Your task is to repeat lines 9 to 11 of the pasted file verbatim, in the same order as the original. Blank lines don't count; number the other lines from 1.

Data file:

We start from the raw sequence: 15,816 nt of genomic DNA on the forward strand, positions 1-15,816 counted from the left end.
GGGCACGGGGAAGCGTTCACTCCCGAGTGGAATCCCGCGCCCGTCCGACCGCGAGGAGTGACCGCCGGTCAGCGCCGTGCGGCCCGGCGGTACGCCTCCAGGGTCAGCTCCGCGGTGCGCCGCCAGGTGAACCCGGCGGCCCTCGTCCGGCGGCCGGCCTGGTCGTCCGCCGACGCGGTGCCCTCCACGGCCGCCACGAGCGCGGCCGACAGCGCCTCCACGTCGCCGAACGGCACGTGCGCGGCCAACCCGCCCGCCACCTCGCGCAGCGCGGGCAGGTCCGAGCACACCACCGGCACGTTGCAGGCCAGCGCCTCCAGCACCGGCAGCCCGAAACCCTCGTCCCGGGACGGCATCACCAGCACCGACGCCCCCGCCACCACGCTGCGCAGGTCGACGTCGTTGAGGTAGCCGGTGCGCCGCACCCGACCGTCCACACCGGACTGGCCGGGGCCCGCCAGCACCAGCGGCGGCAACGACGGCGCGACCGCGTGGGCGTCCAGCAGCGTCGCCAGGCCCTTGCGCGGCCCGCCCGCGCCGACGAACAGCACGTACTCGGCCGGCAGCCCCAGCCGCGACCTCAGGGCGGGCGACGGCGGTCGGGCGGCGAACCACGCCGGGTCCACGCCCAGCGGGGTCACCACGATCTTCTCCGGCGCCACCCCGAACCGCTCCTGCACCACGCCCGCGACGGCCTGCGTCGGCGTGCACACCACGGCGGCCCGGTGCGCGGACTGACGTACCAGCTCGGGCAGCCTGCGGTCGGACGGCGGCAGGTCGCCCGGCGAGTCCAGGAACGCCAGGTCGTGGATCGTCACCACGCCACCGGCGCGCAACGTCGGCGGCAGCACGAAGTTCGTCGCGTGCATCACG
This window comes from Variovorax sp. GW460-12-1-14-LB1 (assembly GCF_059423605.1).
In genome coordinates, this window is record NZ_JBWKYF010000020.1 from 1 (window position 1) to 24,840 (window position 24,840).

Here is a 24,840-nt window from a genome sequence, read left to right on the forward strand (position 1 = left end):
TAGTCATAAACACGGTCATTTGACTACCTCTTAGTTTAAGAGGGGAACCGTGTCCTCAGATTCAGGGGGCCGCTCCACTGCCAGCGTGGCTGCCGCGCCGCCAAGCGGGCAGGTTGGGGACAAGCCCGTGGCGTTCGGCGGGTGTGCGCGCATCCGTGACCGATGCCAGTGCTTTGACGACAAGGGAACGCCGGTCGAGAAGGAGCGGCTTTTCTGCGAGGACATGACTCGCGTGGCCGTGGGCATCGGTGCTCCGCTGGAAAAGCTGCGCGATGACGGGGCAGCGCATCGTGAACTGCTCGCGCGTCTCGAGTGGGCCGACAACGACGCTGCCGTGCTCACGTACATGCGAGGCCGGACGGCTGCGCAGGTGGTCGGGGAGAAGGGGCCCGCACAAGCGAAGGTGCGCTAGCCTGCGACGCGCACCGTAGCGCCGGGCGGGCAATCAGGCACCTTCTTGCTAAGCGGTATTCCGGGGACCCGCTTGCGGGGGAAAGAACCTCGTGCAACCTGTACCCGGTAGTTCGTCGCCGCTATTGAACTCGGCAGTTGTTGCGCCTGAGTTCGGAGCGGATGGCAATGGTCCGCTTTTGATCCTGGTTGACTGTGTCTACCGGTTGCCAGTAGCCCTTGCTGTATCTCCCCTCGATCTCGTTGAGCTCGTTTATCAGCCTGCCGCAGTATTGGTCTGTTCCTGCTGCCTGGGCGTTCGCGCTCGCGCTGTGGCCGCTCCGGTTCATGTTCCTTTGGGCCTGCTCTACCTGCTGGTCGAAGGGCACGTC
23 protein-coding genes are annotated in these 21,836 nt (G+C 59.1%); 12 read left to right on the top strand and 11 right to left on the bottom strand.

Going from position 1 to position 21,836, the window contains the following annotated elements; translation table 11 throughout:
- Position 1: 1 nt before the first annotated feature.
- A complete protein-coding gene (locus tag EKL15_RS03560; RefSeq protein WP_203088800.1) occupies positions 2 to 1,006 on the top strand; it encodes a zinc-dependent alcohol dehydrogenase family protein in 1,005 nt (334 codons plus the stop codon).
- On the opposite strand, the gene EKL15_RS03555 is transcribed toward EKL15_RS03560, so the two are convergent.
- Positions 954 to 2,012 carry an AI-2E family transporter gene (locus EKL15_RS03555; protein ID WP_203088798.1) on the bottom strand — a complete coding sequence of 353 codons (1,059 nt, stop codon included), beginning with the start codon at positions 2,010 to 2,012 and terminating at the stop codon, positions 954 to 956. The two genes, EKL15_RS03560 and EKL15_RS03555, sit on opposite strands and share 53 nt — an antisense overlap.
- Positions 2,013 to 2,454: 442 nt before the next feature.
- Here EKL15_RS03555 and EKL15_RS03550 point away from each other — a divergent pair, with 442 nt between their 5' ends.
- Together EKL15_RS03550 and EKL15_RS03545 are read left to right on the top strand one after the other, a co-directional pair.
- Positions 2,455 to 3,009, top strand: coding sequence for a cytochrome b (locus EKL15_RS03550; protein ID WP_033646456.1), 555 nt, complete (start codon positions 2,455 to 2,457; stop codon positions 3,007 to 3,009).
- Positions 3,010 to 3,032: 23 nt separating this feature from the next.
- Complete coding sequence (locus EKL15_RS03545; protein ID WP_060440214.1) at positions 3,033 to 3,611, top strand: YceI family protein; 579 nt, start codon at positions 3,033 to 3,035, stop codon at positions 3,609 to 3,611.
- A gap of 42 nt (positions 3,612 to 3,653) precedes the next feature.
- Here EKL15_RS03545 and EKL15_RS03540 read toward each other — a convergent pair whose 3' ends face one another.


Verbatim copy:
- Position 1: 1 nt before the first annotated feature.
- A complete protein-coding gene (locus tag EKL15_RS03560; RefSeq protein WP_203088800.1) occupies positions 2 to 1,006 on the top strand; it encodes a zinc-dependent alcohol dehydrogenase family protein in 1,005 nt (334 codons plus the stop codon).
- On the opposite strand, the gene EKL15_RS03555 is transcribed toward EKL15_RS03560, so the two are convergent.